Note the difference between Messianic Christians and Messianic Jews: The latter are Jewish people who have accepted Jesus Christ as their Messiah, Savior and Lord. The former are Gentiles who believe that God has called them to be Jewish and/or to live a Torah-observant life.
Many of them are — to one extent or another — not necessarily in doctrinal agreement, but all of them have the common goal of returning (or restoring) Christianity to its Jewish roots.
NOTE: There are some groups and individuals who use the term ‘Hebrew roots’ merely in reference to the religious, social and historical context in which Jesus taught and ministered in order to help people better understand various aspects of the gospel — but without changing Christianity into something it is not. This article does not address those ministries.
Menachem Kaiser writes that since there is no central leadership, ecclesiastical superstructure, or other decision-making entity,
[t]he tone is set, instead, by the ministries, of which there are about 10 to 15 major ones and hundreds of smaller ones. They are anchored by personalities who have become celebrities in their world.
It’s impossible to quantify the number of Hebrew Roots followers worldwide, though I was given a range of estimates that ran from 200,000 to 300,000, most of whom have joined in the past 15 years.
What Hebrew Roots adherents have in common is that they claim Christianity has moved too far away from its Jewish roots, that the Christian faith has been indoctrinated with the culture and beliefs of Greek and Roman philosophy, and that the Christian Church as a result has been corrupted with pagan concepts and practices (e.g. observing pagan holidays such as Christmas and Easter, while ignoring the Jewish feasts and festivals).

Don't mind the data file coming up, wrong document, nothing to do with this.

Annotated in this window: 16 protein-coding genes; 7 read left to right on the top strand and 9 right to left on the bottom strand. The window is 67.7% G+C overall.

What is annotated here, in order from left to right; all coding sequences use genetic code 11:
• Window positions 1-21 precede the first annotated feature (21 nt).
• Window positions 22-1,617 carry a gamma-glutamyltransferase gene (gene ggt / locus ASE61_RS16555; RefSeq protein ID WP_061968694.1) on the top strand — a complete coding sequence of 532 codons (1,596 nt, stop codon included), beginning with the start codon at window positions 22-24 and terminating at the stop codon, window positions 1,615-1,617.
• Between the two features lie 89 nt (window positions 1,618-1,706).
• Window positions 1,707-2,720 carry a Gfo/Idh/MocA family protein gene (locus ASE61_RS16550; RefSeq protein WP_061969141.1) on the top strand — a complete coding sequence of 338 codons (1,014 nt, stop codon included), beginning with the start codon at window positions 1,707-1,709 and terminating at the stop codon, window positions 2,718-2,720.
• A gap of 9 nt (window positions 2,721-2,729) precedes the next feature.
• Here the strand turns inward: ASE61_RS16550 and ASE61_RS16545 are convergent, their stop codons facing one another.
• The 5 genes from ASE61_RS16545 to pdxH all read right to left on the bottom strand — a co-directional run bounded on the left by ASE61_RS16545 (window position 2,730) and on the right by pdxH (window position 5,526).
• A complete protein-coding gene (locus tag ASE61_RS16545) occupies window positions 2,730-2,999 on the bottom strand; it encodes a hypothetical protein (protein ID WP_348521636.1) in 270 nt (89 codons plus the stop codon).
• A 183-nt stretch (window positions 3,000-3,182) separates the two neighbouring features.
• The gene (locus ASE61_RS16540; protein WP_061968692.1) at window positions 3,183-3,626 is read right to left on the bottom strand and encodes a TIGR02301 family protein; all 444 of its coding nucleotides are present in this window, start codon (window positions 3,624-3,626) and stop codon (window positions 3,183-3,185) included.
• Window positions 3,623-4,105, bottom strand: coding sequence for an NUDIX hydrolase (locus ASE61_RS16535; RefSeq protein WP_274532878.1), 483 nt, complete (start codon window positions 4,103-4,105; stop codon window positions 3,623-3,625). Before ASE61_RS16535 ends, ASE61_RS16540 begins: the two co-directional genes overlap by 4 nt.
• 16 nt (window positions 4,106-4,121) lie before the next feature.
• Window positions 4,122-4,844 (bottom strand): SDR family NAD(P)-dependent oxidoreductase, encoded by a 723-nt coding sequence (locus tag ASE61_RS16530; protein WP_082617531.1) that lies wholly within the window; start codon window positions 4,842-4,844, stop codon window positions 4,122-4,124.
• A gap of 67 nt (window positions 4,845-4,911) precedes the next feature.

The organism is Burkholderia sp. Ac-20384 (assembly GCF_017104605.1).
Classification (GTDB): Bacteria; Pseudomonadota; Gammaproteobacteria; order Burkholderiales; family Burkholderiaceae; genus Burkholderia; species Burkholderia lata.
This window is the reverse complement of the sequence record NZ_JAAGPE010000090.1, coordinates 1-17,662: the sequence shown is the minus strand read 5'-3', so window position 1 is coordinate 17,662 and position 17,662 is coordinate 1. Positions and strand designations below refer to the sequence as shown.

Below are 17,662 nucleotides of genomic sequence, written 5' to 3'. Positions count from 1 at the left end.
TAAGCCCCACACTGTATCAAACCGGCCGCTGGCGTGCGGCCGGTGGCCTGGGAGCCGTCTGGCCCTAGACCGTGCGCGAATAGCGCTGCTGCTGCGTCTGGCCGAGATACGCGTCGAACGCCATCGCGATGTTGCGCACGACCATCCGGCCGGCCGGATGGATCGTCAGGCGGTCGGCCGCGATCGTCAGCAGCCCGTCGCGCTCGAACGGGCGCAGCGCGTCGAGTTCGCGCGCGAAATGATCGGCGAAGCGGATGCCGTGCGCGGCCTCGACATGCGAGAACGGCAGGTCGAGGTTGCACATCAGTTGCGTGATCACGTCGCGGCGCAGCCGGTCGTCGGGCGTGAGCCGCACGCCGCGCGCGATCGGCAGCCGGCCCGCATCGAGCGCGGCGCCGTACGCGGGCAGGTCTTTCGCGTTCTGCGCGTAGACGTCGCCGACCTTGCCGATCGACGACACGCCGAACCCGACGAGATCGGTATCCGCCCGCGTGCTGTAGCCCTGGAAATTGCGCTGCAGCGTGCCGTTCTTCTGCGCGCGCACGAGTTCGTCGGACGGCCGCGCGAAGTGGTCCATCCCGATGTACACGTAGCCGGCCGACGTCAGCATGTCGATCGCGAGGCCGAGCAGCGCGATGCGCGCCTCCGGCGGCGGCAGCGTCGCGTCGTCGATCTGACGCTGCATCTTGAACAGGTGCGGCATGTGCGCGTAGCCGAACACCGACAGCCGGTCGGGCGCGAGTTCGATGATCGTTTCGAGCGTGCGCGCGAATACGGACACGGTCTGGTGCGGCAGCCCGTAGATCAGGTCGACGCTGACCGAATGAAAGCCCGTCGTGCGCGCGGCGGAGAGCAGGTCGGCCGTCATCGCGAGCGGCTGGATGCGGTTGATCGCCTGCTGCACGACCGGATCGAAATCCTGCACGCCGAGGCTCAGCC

They teach that Jesus’ death on the cross renewed the Mosaic Covenant (Old Testament), and that an understanding of the New Testament can only come through a Hebrew perspective. According to this movement, Christians must keep the Torah (be Torah-observant), including its dietary laws, keeping the Sabbath on the seventh day of the week (Saturday), and observing the Jewish feast and festivals.
Hebrew Roots, then, is arguably the first non-Jewish movement to approach Torah the way contemporary Jews do — or, at least, to view that mode as the most legitimate, as the sort of religious lifestyle to strive for. […]
The way the followers see it, Hebrew Roots is not about being Jewish; it’s about obeying the Torah. […]
Many followers of Hebrew Roots consider themselves to be Children of Israel or members of the 10 lost tribes, but they do not consider themselves to be Jewish.
– Source: Menachem Kaiser, For Some Believers Trying To Connect With Jesus, the Answer Is To Live Like a Jew
Many in the Hebrew Roots movement teach that there exist original Hebrew versions of the synoptic Gospels (Matthew, Mark, and Luke), and that these versions are superior to the Greek texts — a) because they include Hebrew idioms that are said to provide deeper insight, and b) because of claims that the Greek texts have been corrupted.